Another Thing to Expect When Your Mother Dies – A Year Later – Life is But a Breath

A year of my life is history; a year my mother was not here to experience the ups and downs of everyday life, the blooms in her gardens, or the thunder of last week’s storms.

Breast cancer claimed her for its statistical rollcall in February 2018, three months short of her 75th birthday.

The day she died I held her hand as her body forced its last desperate breaths in a futile attempt to restart her heart. My own heart, seared with the brand of yet another death, pounding in response.

A year later I wish to share a moment with you.

#16 You may find yourself sitting on the cold concrete floor of your garage. Four sealed, large, white, heavy duty trash compactor bags piled before you. You’ve been through them once already when you filled them from her closet and drawers two months ago.

As you open each bag, you unfold and refold, making three piles:

  • Keep
  • Re-bag for the Hospice Gift & Thrift Store
  • Throw Away

The Keep pile grows steadily, and when it threatens to topple over, you’ll stuff it in a new bag mentally labeled, “for my closet.” Flannel shirts, skirts with a size 6 waist you’ll never fit in, pink fuzzy gloves, colorful socks. A red fleece zip-up sweater.

The Re-bag for Hospice pile grows, too, but faster. Each item too small, not your style, or something you wouldn’t be caught dead wearing or using. The curlers not necessary for your curly hair. Her naturally straight hair, having been wrapped around those curlers hundreds or thousands of times, gone in a breath. Except for one lock tucked away.

When you open the third bag, the odor of her lotion fills your body with bittersweet nostalgia. You are sitting on her t.v. room couch next to her watching a video of some adventure your parents had been on. The lotion perched on the end table next to her. She’s there with you in the garage, but only for a slow breath and now you must move on.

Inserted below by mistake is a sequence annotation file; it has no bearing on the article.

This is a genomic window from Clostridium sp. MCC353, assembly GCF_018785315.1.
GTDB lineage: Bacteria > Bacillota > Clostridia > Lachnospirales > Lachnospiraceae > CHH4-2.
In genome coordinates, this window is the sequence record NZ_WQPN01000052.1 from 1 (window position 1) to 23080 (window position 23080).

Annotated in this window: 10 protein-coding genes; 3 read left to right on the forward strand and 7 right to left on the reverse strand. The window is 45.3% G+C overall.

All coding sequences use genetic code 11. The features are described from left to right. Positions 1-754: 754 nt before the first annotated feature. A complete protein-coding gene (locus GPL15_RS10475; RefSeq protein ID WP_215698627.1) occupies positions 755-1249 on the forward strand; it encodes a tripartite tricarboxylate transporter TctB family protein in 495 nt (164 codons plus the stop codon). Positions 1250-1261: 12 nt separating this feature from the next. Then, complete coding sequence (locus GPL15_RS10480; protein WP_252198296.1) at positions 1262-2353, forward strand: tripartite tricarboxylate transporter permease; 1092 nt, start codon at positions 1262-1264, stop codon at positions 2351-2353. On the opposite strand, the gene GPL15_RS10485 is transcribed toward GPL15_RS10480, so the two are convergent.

The Throw Away pile grows very slowly and perhaps is the most painful of the piles:

  • A pair of old brown dress shoes, cracked and stiff
  • Pinky fuzzy slippers with worn heels 
  • Underwear that looks new
  • Unpackaged Pantyhose – the packaged ones, which look ancient, are in the Hospice bags. Does anyone wear these anymore? What will happen to them? Like you, she stopped wearing them years ago so, you decide you don’t really care what happens to them.
  • A well-traveled brown purse

Each Throw Away item represents a moment in your mother’s life. How can you throw them away?

You’ll dig into the purse checking for treasures. You’ll find a wad of clean tissues.

You’ll move the underwear to the “for my closet” bag. They are your size, and you wouldn’t mind being caught dead in them.

Four bags has become three. You’ll wonder how long they will continue to live in your garage. You’ll look at your car and think, “a little longer.”

Hours later, you’ll pull on the red fleece sweater as you head out to the movies and when you put your hand in the pocket to stash your gloves, you’ll find another wad of tissues.

Your mother always knew when you’d need a tissue.

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As always, thank you for visiting! Feel free to like, comment, share, follow my writing journey, or re-blog as your heart and mind desire. I’d love to know you’ve been here!


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6 Replies to “Another Thing to Expect When Your Mother Dies – A Year Later – Life is But a Breath”

  1. Hi Bonnie, my mother also died at 74 of breast cancer. This year it will be 10 years and there is still a lot of stuff in my loft. I’m no longer so attached to it and a lot of it will go no doubt if I get around to clearing the loft, but I definitely remember those piles and the urge to hold onto things.

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  2. Thanks for the stroll down a bitter sweet memory. My Mother passed in 2001. It feels like yesterday. It was, wasn’t it? No, it feels like forever. I still have some of her things that are filled with such sweet memories. I try to be a lady that she was, but to no avail, so I am just me, filled with her eternal LOVE. weep, weep.

    Liked by 1 person

    1. Yes, my experience of time is so strange in grief, too. I too, try to be like her in certain ways and fall desperately. At the same time, I sense a bit of release from the pressure to be someone or a certain way that I am most definitely not. Thank you for sharing here and being present in the moment with me.


  3. I am so sorry, Bonnie. I can only imagine the pain of losing your mother. I’m very close to my mum, even at 30, and just thinking of not having her here breaks my heart. She’s also got tissues stuffed everywhere, she carries two packets in her handbag ‘just in case anyone needs one’, and one in every pocket. I’ve developed the same habit. Thank you for sharing your memories.  ♥
    Caz xxxx

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